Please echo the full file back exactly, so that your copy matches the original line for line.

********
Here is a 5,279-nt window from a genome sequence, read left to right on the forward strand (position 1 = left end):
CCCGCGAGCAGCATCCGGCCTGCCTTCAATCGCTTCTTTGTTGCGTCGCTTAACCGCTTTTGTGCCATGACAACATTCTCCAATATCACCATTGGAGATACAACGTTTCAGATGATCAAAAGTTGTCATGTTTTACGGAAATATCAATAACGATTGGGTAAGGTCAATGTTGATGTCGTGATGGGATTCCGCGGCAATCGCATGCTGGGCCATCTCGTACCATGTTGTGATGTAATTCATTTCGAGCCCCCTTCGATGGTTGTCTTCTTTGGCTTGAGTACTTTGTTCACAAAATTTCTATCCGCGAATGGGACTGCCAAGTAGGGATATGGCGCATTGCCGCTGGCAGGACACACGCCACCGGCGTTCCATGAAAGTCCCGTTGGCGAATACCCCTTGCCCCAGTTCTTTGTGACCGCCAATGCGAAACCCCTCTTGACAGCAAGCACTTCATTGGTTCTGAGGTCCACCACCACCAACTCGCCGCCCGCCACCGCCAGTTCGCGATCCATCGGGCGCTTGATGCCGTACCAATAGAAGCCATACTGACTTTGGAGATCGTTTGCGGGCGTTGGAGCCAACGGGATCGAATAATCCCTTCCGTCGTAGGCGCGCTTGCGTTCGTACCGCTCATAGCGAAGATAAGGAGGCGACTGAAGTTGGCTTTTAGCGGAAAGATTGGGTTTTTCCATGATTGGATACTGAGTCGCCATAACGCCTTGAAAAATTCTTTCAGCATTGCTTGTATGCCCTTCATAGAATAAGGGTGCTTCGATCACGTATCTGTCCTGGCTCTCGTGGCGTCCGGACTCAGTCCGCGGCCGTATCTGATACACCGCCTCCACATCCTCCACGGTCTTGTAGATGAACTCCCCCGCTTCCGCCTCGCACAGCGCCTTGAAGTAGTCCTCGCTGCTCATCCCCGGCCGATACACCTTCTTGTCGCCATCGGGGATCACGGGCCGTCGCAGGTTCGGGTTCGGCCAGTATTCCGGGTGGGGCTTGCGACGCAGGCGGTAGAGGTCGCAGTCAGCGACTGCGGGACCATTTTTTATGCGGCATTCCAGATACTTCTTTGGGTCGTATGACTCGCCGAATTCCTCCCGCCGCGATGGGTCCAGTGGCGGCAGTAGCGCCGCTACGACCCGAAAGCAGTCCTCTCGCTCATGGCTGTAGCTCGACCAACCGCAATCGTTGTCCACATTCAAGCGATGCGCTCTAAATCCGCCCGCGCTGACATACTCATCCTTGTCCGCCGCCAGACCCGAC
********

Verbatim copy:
Here is a 5,279-nt window from a genome sequence, read left to right on the forward strand (position 1 = left end):
CCCGCGAGCAGCATCCGGCCTGCCTTCAATCGCTTCTTTGTTGCGTCGCTTAACCGCTTTTGTGCCATGACAACATTCTCCAATATCACCATTGGAGATACAACGTTTCAGATGATCAAAAGTTGTCATGTTTTACGGAAATATCAATAACGATTGGGTAAGGTCAATGTTGATGTCGTGATGGGATTCCGCGGCAATCGCATGCTGGGCCATCTCGTACCATGTTGTGATGTAATTCATTTCGAGCCCCCTTCGATGGTTGTCTTCTTTGGCTTGAGTACTTTGTTCACAAAATTTCTATCCGCGAATGGGACTGCCAAGTAGGGATATGGCGCATTGCCGCTGGCAGGACACACGCCACCGGCGTTCCATGAAAGTCCCGTTGGCGAATACCCCTTGCCCCAGTTCTTTGTGACCGCCAATGCGAAACCCCTCTTGACAGCAAGCACTTCATTGGTTCTGAGGTCCACCACCACCAACTCGCCGCCCGCCACCGCCAGTTCGCGATCCATCGGGCGCTTGATGCCGTACCAATAGAAGCCATACTGACTTTGGAGATCGTTTGCGGGCGTTGGAGCCAACGGGATCGAATAATCCCTTCCGTCGTAGGCGCGCTTGCGTTCGTACCGCTCATAGCGAAGATAAGGAGGCGACTGAAGTTGGCTTTTAGCGGAAAGATTGGGTTTTTCCATGATTGGATACTGAGTCGCCATAACGCCTTGAAAAATTCTTTCAGCATTGCTTGTATGCCCTTCATAGAATAAGGGTGCTTCGATCACGTATCTGTCCTGGCTCTCGTGGCGTCCGGACTCAGTCCGCGGCCGTATCTGATACACCGCCTCCACATCCTCCACGGTCTTGTAGATGAACTCCCCCGCTTCCGCCTCGCACAGCGCCTTGAAGTAGTCCTCGCTGCTCATCCCCGGCCGATACACCTTCTTGTCGCCATCGGGGATCACGGGCCGTCGCAGGTTCGGGTTCGGCCAGTATTCCGGGTGGGGCTTGCGACGCAGGCGGTAGAGGTCGCAGTCAGCGACTGCGGGACCATTTTTTATGCGGCATTCCAGATACTTCTTTGGGTCGTATGACTCGCCGAATTCCTCCCGCCGCGATGGGTCCAGTGGCGGCAGTAGCGCCGCTACGACCCGAAAGCAGTCCTCTCGCTCATGGCTGTAGCTCGACCAACCGCAATCGTTGTCCACATTCAAGCGATGCGCTCTAAATCCGCCCGCGCTGACATACTCATCCTTGTCCGCCGCCAGACCCGAC